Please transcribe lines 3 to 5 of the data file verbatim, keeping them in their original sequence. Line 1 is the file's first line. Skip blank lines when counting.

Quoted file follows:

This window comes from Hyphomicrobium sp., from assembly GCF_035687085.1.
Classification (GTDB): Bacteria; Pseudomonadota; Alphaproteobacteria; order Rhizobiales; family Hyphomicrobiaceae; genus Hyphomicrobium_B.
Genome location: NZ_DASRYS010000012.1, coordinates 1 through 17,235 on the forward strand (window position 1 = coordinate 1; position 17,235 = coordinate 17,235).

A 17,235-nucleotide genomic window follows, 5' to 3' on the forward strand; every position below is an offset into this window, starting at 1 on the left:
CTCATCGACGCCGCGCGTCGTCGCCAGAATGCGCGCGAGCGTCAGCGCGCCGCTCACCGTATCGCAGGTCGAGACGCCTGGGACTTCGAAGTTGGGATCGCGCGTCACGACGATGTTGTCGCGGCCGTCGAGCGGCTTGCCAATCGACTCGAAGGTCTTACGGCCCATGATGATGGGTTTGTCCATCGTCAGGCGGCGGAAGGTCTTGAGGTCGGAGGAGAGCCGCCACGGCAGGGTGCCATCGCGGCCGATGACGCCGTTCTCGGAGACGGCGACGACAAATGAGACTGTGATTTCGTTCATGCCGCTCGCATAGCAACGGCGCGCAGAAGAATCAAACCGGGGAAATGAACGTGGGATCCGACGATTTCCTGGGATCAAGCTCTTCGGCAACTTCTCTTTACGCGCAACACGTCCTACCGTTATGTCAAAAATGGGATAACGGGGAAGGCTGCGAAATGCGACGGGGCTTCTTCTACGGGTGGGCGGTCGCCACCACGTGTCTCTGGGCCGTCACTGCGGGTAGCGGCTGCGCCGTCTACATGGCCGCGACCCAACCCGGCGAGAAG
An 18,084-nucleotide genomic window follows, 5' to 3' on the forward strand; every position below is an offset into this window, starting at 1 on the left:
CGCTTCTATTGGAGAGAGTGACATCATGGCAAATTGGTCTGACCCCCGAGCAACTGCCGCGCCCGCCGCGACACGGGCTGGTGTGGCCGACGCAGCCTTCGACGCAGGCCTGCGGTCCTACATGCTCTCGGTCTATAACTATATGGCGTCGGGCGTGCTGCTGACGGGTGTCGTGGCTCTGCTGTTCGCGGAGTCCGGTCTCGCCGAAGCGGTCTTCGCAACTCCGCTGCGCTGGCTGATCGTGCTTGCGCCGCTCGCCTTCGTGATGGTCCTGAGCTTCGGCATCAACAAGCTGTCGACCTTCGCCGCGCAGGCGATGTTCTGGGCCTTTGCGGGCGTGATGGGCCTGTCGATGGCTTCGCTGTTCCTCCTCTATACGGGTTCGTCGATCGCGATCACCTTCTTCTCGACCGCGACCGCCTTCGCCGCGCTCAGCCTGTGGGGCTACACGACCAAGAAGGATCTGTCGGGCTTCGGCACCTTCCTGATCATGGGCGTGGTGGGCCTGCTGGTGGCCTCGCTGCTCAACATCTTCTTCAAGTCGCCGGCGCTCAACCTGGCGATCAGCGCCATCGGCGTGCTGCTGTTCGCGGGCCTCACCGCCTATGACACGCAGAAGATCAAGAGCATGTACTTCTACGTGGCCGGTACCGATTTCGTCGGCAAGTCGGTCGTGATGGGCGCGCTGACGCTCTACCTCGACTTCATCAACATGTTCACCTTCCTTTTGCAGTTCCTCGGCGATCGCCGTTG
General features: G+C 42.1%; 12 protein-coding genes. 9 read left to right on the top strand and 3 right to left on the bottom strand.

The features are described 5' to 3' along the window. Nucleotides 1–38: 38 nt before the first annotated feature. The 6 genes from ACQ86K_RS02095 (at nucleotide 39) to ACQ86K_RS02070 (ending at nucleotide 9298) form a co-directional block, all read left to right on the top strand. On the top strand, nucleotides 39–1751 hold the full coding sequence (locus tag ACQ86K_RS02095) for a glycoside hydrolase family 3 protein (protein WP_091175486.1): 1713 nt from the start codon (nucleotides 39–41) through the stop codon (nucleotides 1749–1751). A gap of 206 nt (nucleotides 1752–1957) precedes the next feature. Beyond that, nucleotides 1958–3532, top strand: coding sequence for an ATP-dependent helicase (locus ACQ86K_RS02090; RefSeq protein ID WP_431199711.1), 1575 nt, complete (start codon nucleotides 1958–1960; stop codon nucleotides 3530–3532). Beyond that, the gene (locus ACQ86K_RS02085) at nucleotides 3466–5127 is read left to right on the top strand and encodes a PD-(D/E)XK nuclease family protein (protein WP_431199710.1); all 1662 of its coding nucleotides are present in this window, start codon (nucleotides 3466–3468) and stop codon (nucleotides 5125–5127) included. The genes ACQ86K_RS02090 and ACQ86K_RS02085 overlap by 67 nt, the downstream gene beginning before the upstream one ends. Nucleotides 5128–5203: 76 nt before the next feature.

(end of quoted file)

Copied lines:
Genome location: NZ_DASRYS010000012.1, coordinates 1 through 17,235 on the forward strand (window position 1 = coordinate 1; position 17,235 = coordinate 17,235).

A 17,235-nucleotide genomic window follows, 5' to 3' on the forward strand; every position below is an offset into this window, starting at 1 on the left:
CTCATCGACGCCGCGCGTCGTCGCCAGAATGCGCGCGAGCGTCAGCGCGCCGCTCACCGTATCGCAGGTCGAGACGCCTGGGACTTCGAAGTTGGGATCGCGCGTCACGACGATGTTGTCGCGGCCGTCGAGCGGCTTGCCAATCGACTCGAAGGTCTTACGGCCCATGATGATGGGTTTGTCCATCGTCAGGCGGCGGAAGGTCTTGAGGTCGGAGGAGAGCCGCCACGGCAGGGTGCCATCGCGGCCGATGACGCCGTTCTCGGAGACGGCGACGACAAATGAGACTGTGATTTCGTTCATGCCGCTCGCATAGCAACGGCGCGCAGAAGAATCAAACCGGGGAAATGAACGTGGGATCCGACGATTTCCTGGGATCAAGCTCTTCGGCAACTTCTCTTTACGCGCAACACGTCCTACCGTTATGTCAAAAATGGGATAACGGGGAAGGCTGCGAAATGCGACGGGGCTTCTTCTACGGGTGGGCGGTCGCCACCACGTGTCTCTGGGCCGTCACTGCGGGTAGCGGCTGCGCCGTCTACATGGCCGCGACCCAACCCGGCGAGAAG